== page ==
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Georgia dog tests positive for virus that causes COVID-19

AJC File photo
AJC File photo

Credit: Christopher Oquendo

Credit: Christopher Oquendo

A Georgia dog is believed to be the second in the country to positive for the virus that causes COVID-19, the state Department of Public Health said Wednesday.

The owners of the 6-year-old mixed breed dog tested positive for the coronavirus, the DPH said. But the dog did not have any evidence of respiratory disease.

The animal did have a sudden onset of neurological illness, which progressed quickly over a matter of days, health officials said. The dog was humanely euthanized.

COMPLETE COVERAGE: The coronavirus in Georgia

“Out of an abundance of caution, a SARS-CoV-2 test was performed on the dog, the DPH said. “The presumptive positive result was confirmed by the USDA National Veterinary Services Laboratory. While the dog did test positive for SARS-CoV-2, the progressive neurological illness was caused by another condition.”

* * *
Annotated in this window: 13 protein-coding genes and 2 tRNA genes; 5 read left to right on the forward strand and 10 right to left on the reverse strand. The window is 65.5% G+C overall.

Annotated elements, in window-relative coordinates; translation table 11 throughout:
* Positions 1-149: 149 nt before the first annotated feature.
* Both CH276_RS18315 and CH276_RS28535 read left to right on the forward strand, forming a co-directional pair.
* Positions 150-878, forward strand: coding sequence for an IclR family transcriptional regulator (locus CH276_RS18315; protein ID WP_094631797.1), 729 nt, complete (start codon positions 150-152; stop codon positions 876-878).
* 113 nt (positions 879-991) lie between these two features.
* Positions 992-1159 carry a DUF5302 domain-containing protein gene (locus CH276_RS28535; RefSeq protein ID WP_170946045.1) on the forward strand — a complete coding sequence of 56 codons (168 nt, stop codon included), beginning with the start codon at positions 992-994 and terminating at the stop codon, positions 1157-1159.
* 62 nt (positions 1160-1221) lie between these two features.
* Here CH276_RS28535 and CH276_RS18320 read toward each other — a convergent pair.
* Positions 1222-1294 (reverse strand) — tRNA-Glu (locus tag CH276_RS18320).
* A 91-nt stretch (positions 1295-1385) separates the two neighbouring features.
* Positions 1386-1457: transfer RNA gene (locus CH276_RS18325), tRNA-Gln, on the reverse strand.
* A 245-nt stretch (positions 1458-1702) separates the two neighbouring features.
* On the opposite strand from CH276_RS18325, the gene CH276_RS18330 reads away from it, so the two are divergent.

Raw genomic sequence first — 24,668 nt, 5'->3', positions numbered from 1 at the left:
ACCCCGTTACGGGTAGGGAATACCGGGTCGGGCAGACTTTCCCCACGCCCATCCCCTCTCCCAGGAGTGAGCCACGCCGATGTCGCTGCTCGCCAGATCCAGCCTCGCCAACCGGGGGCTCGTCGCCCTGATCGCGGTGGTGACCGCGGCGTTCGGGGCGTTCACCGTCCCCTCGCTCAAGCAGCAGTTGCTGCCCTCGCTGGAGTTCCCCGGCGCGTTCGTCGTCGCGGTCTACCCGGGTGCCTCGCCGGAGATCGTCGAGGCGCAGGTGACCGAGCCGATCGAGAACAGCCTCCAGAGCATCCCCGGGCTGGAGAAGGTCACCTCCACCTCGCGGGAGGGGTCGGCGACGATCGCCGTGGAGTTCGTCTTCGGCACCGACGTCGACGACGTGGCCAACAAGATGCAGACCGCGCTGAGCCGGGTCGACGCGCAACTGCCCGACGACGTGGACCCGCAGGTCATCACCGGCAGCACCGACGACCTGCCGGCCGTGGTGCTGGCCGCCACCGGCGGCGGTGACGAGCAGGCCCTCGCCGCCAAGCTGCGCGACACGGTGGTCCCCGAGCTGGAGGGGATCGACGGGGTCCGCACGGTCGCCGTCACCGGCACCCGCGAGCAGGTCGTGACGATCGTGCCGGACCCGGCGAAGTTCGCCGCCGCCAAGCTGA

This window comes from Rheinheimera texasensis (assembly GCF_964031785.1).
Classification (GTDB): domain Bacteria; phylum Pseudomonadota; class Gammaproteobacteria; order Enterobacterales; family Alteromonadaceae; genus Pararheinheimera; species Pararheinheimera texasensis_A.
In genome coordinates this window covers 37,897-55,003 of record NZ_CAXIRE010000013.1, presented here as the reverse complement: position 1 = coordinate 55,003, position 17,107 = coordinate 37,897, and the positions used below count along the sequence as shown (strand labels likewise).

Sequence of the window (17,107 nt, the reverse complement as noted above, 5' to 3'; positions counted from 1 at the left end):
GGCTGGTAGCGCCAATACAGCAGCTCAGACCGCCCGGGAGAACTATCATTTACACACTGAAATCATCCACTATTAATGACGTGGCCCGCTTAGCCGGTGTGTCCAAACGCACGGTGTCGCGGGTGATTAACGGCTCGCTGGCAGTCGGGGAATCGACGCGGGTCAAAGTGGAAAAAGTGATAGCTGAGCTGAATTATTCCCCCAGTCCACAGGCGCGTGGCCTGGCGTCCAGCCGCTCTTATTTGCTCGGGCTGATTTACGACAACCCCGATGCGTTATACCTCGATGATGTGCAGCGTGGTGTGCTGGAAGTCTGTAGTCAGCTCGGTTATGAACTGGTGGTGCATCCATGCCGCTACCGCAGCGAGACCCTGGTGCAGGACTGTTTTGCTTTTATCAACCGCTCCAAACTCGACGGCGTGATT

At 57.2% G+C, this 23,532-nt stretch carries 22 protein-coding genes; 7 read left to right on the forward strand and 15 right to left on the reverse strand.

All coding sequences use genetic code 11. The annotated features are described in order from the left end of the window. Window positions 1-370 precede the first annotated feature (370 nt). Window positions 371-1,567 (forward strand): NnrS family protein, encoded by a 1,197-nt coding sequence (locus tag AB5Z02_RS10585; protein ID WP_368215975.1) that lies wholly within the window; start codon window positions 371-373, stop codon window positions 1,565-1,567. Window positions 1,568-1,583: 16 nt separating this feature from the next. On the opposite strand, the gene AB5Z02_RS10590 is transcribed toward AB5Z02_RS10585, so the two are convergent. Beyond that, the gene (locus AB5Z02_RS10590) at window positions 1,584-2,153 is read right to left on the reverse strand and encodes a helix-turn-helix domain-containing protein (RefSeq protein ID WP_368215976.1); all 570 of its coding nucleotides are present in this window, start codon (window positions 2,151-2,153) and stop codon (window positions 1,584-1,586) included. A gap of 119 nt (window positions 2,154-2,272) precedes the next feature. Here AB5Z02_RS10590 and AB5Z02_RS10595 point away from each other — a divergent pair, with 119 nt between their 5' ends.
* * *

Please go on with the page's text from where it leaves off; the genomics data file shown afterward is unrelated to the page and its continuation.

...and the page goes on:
The state DPH worked in collaboration with the Georgia Department of Agriculture, the University of Georgia College of Veterinary Medicine, the Atlanta-based Centers for Disease Control and Prevention and the U.S. Department of Agriculture to confirm the case.

A second dog in the home was also tested, but those results are pending. That dog was not showing any symptoms, health officials said.

 

The first U.S. case of an animal testing positive for COVID-19 was a tiger at a NY zoo, according to the CDC. A small number of pet cats have tested positive for the virus, which was also discovered in mink on multiple farms in the Netherlands, the CDC said.

On June 2, the USDA said a German shepherd in New York state was the first in the U.S. to test positive for the coronavirus.

Despite the animals that have tested positive, there is no evidence that animals play a significant role in spreading the virus that causes COVID-19, according to the CDC.

IF YOU HAVE COVID AND HAVE PETS

People who test positive for COVID-19 should take precautions if they have pets in the household, according to the Georgia Department of Public Health.

  • When possible, have another member of your household care for your pets while you are sick.
  • Avoid contact with your pet including petting, snuggling, being kissed or licked, sharing food, and sleeping in the same bed.
  • If you must care for your pet or be around animals while you are sick, wear a cloth face covering and wash your hands before and after you interact with them.